7. ERASTES/EROMENOS (2)
Despite the prevalent view of Hephaestion as the erastes, however, we have two quotes which state that he was the eromenos, the younger beloved, in the relationship, given by Andrew Chugg in Alexander’s Lovers:
Aelian: “Note that Alexander laid a wreath on Achilles’ tomb and Hephaistion on Patroclus’, hinting that he was Alexander’s eromenos, as Patroclus was of Achilles.”
Epicitetus: “Alexander ordered the temples of Asclepius to be burned, when his eromenos died.”
We need to be careful that there is not an unconscious assumption by both these writers that the conqueror of the world could not possibly be the passive partner in an extended relationship, but we also have:
Justin, stating that Hephaestion was “A favourite of Alexander’s firstly because of his good looks and boyish charms, then for his absolute devotion to the king.”
Curtius, stating that Alexander “received the Sacae delegation courteously and gave them Euxennippus to accompany them. Euxenippus was still very young and a favourite because he was in the flower of his youth, but, though he equalled Hephaistion in handsomeness of form, he did not match him in charm, since he was not at all manly.”
Justin’s statement could be read as saying that Hephaestion did not have any lovers other than Alexander, and Hephaestion’s loyalty may well have encouraged Alexander to expect similar loyalty, although obviously not sexual but emotional, from his other officers and from the army as a whole. Indeed Alexander often seems to have regarded his army as a lover, rewarding it, cajoling it, encouraging and driving it, and acting like a spurned or disappointed lover (or spoilt child) when it wouldn’t do what he wanted.
If we accept that Hephaestion was Alexander’s eromenos at least in their youth, the sexual side of their relationship may have continued well into their twenties, even their late twenties. Curtius’s statement about the Sacae, who were neighbours of the Scythians, would appear to place this incident with Euxenippus in 329 BC when Alexander turned 27, and certainly implies that there was still considerable physical attraction between Alexander and Hephaestion. There is also the incident mentioned by Plutarch in his Life of Eumenes when Hephaestion is embarrassed to be found leaving Alexander’s tent on the morning of the battle of Issus in 333 BC when Alexander was 23, indicating that they might well have spent the night together.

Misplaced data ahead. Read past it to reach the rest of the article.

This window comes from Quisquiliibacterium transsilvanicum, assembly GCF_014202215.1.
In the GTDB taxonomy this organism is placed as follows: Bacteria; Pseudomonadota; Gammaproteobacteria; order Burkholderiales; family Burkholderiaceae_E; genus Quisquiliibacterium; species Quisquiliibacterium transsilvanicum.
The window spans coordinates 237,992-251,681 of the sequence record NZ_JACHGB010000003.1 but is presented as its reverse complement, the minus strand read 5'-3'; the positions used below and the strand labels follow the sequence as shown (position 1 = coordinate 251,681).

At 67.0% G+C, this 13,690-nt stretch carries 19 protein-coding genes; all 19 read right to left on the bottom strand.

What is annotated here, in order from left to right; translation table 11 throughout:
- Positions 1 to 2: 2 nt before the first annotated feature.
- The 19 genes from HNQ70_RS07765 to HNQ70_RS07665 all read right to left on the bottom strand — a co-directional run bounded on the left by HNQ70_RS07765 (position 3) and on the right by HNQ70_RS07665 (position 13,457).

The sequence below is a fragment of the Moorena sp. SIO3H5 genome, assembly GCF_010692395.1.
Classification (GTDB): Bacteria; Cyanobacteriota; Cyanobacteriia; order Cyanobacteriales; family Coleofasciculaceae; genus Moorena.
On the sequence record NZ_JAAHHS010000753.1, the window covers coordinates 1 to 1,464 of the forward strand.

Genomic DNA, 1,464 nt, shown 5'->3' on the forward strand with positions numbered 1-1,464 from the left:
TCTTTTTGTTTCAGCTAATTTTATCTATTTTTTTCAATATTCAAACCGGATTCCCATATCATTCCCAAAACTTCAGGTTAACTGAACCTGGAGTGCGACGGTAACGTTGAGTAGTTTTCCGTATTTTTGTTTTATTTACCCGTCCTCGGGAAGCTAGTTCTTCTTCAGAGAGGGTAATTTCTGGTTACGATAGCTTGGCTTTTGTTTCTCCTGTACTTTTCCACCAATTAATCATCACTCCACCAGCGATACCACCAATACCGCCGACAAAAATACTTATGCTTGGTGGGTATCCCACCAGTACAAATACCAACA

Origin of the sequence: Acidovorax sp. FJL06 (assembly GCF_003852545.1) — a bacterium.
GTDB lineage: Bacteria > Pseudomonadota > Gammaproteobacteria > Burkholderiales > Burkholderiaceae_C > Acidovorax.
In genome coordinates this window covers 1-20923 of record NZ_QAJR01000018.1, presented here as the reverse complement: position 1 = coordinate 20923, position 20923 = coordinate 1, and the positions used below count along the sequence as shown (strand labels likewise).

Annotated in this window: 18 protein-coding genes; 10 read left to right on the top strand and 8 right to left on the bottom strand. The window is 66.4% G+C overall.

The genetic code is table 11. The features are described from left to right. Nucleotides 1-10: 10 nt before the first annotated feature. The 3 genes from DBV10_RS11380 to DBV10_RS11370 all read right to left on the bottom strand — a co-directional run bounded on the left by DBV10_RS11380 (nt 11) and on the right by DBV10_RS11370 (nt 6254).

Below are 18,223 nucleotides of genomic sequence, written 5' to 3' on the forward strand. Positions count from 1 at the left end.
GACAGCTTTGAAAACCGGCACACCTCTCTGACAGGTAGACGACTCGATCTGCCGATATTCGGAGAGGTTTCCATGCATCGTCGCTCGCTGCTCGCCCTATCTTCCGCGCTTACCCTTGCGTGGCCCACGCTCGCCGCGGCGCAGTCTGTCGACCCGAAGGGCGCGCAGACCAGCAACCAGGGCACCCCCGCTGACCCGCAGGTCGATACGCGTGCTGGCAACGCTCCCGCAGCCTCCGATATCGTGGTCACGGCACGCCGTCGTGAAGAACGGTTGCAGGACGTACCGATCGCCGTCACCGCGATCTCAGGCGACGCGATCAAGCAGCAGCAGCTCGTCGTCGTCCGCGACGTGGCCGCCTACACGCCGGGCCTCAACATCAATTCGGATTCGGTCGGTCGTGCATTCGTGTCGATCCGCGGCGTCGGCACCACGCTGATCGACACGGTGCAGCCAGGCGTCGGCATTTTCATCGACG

Plutarch also says that Barsine was the only woman Alexander slept with before he married Roxane in 327 BC at 29. Barsine, who was apparently of a gentle disposition, had been in Alexander’s custody since Parmenion captured Damascus after Issus over 5 years before, but Alexander may not have begun a relationship with her until some time later for their son Heracles, who was about 17 in 310 BC before he was murdered, would therefore not have been born until about 327 or 6 BC. Barsine went westwards before Alexander moved into India and was living in Pergamon with her 4 year old son when Alexander died.
We would therefore appear to have incidental evidence that Alexander and Hephaestion continued to be lovers at least until Alexander was 27, and perhaps they were exclusive to each other until the arrival of Bagoas in late summer of the previous year, 330 BC. Curtius says Alexander ‘presently’ had a sexual relationship with Bagoas. It was not long after this, in October 330 BC, that the Philotas affair occurred, and the resultant promotion of Hephaestion to commander of half the Companion cavalry may have been a sweetener, an appeasement for him, a reassurance by Alexander that he still valued Hephaestion, even if he was not the first choice for Alexander’s bed. It was also an opportunity for Alexander to place someone he trusted completely into a prominent position and it is from this point on that Hephaestion’s career really takes off.